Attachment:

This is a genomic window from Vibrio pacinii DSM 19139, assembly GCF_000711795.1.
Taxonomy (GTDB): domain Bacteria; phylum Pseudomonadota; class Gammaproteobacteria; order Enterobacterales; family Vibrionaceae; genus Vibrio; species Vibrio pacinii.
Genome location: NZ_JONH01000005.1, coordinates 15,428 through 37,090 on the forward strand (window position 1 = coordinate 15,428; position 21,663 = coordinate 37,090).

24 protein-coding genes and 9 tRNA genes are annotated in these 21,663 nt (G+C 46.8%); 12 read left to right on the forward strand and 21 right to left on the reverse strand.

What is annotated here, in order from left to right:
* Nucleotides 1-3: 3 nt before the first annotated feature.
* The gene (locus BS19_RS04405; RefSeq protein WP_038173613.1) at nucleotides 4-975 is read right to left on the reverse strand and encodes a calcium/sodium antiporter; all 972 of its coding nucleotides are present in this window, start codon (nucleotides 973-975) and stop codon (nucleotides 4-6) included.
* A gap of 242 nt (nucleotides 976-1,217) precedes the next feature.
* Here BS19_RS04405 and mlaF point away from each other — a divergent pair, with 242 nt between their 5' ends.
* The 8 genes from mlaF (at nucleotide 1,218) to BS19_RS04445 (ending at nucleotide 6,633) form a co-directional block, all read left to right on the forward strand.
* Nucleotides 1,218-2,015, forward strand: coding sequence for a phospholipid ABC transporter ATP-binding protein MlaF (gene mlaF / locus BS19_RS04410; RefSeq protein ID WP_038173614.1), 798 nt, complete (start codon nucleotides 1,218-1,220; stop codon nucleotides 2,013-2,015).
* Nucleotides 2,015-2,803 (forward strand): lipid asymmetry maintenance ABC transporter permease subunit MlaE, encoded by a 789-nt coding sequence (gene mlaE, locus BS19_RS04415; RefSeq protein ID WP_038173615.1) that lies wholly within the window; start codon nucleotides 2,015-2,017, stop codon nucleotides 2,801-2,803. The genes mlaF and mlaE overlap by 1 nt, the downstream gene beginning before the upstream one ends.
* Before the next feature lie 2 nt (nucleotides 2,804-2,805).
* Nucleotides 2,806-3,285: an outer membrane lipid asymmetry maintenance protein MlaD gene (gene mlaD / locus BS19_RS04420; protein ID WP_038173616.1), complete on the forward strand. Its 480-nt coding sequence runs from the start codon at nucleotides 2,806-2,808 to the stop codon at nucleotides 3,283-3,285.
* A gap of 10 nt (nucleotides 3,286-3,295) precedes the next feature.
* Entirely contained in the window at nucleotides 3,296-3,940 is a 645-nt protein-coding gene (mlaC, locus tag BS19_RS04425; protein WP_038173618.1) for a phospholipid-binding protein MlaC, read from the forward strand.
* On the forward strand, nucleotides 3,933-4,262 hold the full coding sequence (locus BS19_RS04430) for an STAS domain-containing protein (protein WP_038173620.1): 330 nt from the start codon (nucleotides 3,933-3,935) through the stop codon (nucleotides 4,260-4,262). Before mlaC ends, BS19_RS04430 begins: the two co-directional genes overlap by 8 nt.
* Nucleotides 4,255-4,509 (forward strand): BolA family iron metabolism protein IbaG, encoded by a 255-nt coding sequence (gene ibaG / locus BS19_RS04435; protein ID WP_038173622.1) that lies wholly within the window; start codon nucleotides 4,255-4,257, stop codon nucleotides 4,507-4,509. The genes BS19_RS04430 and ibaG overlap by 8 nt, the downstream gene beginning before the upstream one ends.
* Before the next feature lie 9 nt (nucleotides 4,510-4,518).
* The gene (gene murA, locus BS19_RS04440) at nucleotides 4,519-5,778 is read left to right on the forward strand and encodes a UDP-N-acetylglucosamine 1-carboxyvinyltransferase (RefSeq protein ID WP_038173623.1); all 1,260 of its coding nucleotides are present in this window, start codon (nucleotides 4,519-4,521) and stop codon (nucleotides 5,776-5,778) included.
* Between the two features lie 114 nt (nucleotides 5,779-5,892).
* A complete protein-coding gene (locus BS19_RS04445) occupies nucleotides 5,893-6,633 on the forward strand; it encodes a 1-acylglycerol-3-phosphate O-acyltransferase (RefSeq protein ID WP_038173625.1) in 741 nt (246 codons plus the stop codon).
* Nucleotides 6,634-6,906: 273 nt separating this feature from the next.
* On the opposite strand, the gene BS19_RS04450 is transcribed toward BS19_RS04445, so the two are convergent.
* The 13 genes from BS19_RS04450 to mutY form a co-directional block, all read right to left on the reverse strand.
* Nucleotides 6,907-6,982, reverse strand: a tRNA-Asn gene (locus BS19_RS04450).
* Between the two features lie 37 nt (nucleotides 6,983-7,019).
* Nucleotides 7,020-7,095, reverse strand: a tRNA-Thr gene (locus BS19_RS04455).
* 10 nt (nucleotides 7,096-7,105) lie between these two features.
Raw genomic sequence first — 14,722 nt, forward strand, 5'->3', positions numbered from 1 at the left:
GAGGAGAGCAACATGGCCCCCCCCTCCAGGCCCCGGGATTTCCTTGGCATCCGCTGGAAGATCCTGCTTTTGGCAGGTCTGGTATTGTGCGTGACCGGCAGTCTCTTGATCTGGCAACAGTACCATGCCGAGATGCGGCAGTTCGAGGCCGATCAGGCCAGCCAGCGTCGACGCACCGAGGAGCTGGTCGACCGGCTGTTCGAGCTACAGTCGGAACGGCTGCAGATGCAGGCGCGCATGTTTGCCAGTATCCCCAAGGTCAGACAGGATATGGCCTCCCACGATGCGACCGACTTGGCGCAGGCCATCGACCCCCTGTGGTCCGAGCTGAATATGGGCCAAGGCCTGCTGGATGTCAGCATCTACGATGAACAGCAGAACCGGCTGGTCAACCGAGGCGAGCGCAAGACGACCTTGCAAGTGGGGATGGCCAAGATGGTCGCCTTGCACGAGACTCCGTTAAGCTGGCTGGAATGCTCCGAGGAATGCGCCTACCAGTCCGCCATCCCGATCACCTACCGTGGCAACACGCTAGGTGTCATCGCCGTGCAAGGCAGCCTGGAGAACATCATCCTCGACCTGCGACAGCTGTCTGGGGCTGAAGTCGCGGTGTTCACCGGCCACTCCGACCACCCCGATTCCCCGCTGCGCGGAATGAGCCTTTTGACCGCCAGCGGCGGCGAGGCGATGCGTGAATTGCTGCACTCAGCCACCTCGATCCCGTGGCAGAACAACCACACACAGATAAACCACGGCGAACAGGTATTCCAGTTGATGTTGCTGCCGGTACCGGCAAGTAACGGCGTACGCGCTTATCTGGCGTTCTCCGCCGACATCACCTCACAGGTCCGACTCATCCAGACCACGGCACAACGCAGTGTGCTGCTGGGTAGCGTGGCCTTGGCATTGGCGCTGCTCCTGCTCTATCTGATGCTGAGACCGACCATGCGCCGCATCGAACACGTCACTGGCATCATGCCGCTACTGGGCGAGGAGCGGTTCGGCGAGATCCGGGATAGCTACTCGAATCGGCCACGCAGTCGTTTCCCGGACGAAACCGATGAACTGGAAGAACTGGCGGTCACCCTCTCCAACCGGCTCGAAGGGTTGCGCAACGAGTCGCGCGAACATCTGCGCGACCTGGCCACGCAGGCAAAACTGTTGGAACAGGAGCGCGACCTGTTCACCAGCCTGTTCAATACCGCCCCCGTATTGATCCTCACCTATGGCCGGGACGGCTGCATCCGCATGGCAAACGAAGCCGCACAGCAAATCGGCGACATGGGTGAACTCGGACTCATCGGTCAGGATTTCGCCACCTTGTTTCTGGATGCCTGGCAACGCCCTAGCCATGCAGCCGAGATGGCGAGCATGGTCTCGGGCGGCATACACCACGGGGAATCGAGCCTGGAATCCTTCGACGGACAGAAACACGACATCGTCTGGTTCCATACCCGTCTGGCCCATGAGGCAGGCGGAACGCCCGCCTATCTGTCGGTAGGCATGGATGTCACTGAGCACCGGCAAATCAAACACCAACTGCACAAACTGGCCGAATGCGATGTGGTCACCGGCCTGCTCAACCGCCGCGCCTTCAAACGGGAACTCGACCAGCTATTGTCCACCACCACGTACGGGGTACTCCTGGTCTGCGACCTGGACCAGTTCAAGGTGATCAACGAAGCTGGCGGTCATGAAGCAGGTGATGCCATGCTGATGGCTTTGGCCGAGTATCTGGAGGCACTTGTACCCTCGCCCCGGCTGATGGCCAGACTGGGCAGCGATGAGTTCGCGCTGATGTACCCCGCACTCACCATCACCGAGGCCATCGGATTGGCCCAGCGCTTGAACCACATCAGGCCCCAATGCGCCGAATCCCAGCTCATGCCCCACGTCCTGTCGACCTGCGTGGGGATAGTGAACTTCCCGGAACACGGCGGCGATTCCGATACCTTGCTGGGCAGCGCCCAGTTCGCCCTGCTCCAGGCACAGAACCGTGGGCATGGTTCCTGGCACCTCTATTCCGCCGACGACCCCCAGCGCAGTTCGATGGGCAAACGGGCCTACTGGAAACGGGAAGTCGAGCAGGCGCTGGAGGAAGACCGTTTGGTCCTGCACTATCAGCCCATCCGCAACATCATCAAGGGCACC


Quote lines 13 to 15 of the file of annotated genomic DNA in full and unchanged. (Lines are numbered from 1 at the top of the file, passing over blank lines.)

* Before the next feature lie 2 nt (nucleotides 2,804-2,805).
* Nucleotides 2,806-3,285: an outer membrane lipid asymmetry maintenance protein MlaD gene (gene mlaD / locus BS19_RS04420; protein ID WP_038173616.1), complete on the forward strand. Its 480-nt coding sequence runs from the start codon at nucleotides 2,806-2,808 to the stop codon at nucleotides 3,283-3,285.
* A gap of 10 nt (nucleotides 3,286-3,295) precedes the next feature.